THURSDAY, Feb. 28 (HealthDay News) -- Cancer patients' sense of well-being during treatment can improve if they're provided with help to deal with stress, fatigue and other quality-of-life issues, a small new study suggests.
Researchers evaluated 113 patients with advanced cancer who were undergoing radiation treatment. Most of the patients were in their late 50s, and 63 percent were male.
Half of the patients were enrolled in a program to help them with their mental, physical, emotional, social and spiritual well-being. The six 90-minute sessions in the program -- developed by cancer-care specialists at the Mayo Clinic in Rochester, Minn. -- included exercises to improve fatigue, discussions about coping strategies or spiritual concerns, and deep breathing to reduce stress.
The remaining patients kept to their standard routines and relied on their own therapists, counselors or clergy to help them cope during their cancer treatment.
The patients in the standard-care group showed a decline in quality-of-life measures during cancer treatment, while those in the support program showed improvements, according to the study, which was published in the February issue of the journal Cancer.
"Much of the success may be that the program is active and engaged, and patients participated in the sessions as part of a group," study lead author and psychologist Matthew Clark said in a Mayo news release. "They received support and encouragement to go home and practice things like physical activity, spirituality and relaxation."
The patients in the therapy program, however, did not have higher quality-of-life levels six months after cancer treatment.
"The intervention is helpful at a critical time, but doesn't have a lasting enhancing effect," Clark said. "Our hope is to develop strategies to help people maintain and then improve their quality of life throughout survivorship."
The American Cancer Society has more about coping with cancer.
SOURCE: Mayo Clinic, news release, Feb. 18, 2013
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Wed Mar 06, 2013 10:33 PM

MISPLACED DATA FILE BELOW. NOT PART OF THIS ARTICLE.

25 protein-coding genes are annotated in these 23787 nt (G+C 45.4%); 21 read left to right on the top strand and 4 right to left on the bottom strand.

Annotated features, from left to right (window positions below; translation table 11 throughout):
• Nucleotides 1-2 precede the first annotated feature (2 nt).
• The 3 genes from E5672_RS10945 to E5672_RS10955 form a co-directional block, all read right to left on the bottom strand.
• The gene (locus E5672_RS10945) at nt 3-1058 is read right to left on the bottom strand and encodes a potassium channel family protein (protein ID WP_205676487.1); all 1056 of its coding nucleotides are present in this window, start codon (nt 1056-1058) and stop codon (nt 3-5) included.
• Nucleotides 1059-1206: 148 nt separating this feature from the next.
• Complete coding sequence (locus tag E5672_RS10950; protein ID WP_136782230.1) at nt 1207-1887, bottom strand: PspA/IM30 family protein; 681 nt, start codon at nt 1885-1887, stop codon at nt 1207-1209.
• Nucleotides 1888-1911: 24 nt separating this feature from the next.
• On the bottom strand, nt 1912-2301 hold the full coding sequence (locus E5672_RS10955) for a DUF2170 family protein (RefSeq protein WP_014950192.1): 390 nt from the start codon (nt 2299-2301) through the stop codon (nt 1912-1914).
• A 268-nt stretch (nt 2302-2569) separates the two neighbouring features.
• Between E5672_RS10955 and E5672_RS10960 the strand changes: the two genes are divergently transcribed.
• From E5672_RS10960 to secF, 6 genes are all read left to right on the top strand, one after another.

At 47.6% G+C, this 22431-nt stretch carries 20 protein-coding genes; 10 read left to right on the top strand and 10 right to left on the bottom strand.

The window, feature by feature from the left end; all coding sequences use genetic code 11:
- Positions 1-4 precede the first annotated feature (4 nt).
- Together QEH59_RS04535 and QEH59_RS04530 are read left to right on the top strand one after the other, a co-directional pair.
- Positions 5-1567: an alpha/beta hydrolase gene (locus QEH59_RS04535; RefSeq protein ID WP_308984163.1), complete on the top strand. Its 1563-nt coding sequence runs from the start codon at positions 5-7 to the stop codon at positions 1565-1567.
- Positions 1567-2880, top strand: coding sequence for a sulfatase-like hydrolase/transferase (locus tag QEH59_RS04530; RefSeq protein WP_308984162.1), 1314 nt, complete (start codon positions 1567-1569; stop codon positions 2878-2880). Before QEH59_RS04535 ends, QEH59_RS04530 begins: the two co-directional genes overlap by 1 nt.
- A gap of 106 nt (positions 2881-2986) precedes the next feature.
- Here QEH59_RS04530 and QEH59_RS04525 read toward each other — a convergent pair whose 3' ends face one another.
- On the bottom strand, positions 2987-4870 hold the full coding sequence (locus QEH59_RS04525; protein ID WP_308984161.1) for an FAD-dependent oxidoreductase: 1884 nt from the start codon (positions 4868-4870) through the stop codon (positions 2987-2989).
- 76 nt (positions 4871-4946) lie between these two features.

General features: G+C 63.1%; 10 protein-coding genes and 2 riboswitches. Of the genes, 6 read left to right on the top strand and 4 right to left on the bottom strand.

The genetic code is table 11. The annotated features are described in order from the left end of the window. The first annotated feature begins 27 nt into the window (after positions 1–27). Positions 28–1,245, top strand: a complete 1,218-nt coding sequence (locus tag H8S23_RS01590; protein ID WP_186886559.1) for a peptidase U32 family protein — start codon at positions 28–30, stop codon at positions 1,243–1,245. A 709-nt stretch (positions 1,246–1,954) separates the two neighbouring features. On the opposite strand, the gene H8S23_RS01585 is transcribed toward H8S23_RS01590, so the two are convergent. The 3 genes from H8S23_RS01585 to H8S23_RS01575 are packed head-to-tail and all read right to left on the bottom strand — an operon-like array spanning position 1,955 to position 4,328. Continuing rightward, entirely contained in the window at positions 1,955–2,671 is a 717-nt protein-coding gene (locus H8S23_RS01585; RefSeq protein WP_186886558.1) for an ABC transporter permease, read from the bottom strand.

I wonder what kind of cancer these folks had. I can't imagine anybody's quality of life improving as throat cancer treatment (radiation, sometimes surgery and/or chemo) progresses, or even in the weeks afterward. I have never heard of it.
Wed Mar 06, 2013 11:50 PM
My father had throat cancer after a lifetime of heavy smoking. It helps to have support of family and friends. Just try to get through each day as best you can. If possible, get some fresh air, watch funny tv programs and movies, when weather permits, grow some veggies, buy a bird feeder. All of those things helped Dad cope. He had to have his voice box removed so he talked like Daffy Duck, and the support group he belonged to had a sense of humor and were very kind to him. Best wishes to you.
Thu Mar 07, 2013 02:37 AM
This is my second time dealing with cancet. 2005, I was diagnosed with ovarian cancer and in 2012 I was again diagnosed with cancer, oesophageal cancer. In both cases, I had surgery,chemo and radiation. I was eager to do whatever I could after my first bout with cancer; support group, friends and family support, stress management, Reiki, meditation, exercise, nutrition, visualization, counselling, literature, pastoral care. I was living alone at that time so I relied alot on friends. When I was diagnosed with cancer again in 2012, I was much more prepared and comfortable with surgery, radiation and chemotherapy and now live with family. I attribute my positive attitude to the wide variety of resources I have collected and primary to the people who are there for me. I now am stage 4 and starting chemotherapy for the third time. I still have faith because I am doing all that I possibly can to work at my life and how I deal with my condition.
Thu Mar 07, 2013 09:03 AM
Wow Milliep. You are a true source of inspiration. May you continue to be showered with blessings.
Sun Mar 10, 2013 06:43 PM
Fri Mar 22, 2013 02:01 AM
I am starting a 3 month chemotherapy treatment for aggressive lymph nodes in the left neck and underarm related to my Feb 2012 oesophageal surgery. I had a lymph node (malignant)removed in June followed by 25 radiation treatments and they returned in October. I have had a painful shoulder and arm due to the lymph nodes so I am hoping that my treatment will shrink them and reduce the arm pain. I am considered a stage 4 so I am hoping that this will help to keep me comfortable.
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